Leading countries that supply wood products to the UK face running out of timber in the next few years, a report has warned.

Key suppliers have only a few years of available timber forest left or are "running at a deficit", having used up all the sustainable and legal timber since 1990, and are now cutting down protected forests, it said.

And the amount of wood the UK needs that is grown in Britain is expected to fall from 40% to 22% by mid century, as a result of falling planting levels since the 1970s, the study from conservation charity WWF said.

WWF issued the warning that UK businesses face a timber supply crunch, amid expectations global demand for timber will treble by 2050 as economies and populations, and their need for wood and paper products, grow.

It is calling on businesses to invest now in sustainable forest management to ensure they have access to the timber they need in the near future.

The charity's report on the business and economic case for sustainable timber revealed that Brazil has only 16 years of timber forests remaining, South Africa has seven years and Colombia 12 years.

It also warns that primary forest is being cut down at an alarming rate, with Nigeria losing 99% of its original natural woodland since 1990, and Vietnam losing 80% since then, with serious impacts for wildlife and natural resources.

In the UK, new planting has fallen by a third since the 1970s and foresters interviewed for the study expressed grave concerns over the future of UK softwood supplies in the next 10 to 30 years.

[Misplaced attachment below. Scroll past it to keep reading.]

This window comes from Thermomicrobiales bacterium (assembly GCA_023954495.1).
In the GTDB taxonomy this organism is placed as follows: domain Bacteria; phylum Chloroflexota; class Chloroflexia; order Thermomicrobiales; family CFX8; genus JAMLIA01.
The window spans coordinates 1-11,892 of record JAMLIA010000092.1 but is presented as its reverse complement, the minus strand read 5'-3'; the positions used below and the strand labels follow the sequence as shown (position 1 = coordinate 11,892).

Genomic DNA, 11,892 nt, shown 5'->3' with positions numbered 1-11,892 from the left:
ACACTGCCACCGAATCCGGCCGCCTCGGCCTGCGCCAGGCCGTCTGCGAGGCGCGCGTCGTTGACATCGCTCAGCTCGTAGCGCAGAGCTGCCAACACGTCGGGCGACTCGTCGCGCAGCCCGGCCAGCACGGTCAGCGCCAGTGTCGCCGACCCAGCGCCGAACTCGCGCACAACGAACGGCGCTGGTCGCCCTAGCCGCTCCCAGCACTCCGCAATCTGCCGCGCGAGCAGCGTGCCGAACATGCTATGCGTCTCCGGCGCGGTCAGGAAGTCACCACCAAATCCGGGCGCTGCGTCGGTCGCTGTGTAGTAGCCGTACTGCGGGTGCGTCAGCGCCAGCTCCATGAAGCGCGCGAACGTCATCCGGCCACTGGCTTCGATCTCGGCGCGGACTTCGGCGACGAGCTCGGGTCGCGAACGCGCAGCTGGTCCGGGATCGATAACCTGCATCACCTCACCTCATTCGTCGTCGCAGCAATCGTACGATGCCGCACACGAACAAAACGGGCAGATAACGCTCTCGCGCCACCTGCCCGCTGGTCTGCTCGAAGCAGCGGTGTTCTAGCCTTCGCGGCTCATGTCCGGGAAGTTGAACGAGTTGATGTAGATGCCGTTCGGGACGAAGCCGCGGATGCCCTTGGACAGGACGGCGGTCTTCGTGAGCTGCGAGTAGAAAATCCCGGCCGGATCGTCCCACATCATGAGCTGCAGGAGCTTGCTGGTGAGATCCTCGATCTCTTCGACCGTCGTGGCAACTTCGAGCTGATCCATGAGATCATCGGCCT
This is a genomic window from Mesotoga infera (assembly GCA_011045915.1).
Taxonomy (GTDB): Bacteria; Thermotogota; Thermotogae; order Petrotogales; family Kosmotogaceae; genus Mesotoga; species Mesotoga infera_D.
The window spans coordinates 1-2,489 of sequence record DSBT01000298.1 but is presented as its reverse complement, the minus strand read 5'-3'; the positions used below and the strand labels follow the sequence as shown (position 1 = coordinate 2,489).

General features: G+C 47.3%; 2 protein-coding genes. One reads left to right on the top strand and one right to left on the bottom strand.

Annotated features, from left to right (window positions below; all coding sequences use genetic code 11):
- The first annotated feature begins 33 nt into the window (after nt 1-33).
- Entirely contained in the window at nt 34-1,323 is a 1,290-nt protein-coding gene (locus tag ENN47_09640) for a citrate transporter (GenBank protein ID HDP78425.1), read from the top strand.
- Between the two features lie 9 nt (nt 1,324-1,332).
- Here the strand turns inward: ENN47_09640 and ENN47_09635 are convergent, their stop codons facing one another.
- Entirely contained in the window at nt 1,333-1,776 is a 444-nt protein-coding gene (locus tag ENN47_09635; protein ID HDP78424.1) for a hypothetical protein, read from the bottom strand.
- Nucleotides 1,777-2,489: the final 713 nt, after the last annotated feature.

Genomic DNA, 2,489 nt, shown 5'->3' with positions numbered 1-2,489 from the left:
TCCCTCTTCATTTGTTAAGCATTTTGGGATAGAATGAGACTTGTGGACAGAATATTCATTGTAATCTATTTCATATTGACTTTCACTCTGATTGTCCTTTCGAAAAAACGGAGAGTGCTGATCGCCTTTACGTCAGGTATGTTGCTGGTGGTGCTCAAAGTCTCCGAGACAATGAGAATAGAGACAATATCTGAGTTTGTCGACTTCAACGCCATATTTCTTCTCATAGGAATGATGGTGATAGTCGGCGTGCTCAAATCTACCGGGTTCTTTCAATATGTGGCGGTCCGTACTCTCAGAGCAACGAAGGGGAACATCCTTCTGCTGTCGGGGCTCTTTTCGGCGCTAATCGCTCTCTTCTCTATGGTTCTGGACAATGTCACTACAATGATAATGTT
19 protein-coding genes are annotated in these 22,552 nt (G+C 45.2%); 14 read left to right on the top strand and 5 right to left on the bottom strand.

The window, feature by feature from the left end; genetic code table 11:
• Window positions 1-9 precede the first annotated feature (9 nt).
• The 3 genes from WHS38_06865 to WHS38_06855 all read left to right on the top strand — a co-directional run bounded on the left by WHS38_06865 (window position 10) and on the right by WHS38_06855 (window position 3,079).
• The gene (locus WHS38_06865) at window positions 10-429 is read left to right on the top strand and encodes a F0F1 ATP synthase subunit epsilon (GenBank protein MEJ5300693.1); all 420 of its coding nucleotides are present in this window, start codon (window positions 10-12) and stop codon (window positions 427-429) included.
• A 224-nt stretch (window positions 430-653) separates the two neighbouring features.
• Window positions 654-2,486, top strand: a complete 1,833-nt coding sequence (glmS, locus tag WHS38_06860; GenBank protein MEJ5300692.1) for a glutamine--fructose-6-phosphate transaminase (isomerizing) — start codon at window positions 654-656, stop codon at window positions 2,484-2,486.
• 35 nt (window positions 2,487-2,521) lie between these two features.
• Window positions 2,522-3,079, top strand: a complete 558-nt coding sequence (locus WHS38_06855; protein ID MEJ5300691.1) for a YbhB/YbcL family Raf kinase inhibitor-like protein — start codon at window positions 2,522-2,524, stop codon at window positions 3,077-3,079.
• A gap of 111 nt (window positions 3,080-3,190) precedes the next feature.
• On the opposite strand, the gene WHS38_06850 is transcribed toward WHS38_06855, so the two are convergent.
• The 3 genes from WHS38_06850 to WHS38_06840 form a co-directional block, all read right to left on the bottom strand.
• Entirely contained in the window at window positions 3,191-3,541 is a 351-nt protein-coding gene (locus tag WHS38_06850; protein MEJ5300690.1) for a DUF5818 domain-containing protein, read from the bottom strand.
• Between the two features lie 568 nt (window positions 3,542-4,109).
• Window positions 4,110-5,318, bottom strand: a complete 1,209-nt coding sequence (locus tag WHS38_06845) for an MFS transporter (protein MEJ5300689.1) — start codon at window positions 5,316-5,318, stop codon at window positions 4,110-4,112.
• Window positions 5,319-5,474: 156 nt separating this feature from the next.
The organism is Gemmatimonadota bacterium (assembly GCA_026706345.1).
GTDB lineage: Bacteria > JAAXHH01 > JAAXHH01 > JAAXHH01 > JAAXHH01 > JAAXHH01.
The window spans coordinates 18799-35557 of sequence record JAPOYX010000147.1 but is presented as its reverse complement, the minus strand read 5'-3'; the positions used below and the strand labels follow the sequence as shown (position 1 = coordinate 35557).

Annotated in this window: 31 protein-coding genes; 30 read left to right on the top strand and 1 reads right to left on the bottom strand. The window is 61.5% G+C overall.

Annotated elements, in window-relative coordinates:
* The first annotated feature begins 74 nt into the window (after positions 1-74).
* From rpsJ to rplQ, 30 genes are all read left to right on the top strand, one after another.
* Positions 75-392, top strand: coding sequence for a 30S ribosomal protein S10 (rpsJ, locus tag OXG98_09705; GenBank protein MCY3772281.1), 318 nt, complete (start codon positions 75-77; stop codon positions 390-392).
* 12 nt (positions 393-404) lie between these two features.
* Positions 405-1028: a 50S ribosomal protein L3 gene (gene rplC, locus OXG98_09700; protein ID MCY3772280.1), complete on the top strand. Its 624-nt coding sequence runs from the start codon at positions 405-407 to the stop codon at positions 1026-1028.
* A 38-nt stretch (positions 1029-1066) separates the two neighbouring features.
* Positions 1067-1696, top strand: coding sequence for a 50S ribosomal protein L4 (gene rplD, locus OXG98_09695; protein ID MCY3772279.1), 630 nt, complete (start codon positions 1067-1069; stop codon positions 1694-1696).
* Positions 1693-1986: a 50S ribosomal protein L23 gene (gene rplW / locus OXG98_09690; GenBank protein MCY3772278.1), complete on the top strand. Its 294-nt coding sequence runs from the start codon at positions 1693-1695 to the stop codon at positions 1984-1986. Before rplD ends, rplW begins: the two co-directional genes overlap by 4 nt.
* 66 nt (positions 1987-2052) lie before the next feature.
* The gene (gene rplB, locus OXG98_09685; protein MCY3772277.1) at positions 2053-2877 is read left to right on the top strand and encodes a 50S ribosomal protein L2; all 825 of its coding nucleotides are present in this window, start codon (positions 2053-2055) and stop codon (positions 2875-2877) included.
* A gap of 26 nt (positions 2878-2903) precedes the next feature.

The proportion of timber sourced in the UK will fall significantly to 22% by 2050, if not sooner, the report said.

To boost commercial forestry without damaging the other values of woodlands such as wildlife and recreation, the report recommends bringing unused or underused forest back into management and planning forestry at a landscape scale.

It also urges planting trees which have a commercial and wildlife value.

Julia Young, global forest and trade network manager for WWF-UK said: "Committing to sustainable timber sourcing isn't just an added bonus, but is something that any timber dependent business must be investing in if they want a healthy and resilient business that will survive.

"We can no longer rely on our usual sources of timber as unsustainable practices are having devastating consequences on forests, and we face a real danger of not having enough timber to satisfy our growing population needs.

"Businesses need to review how their timber is sourced if they want to secure supply for the future, and keep timber prices stable."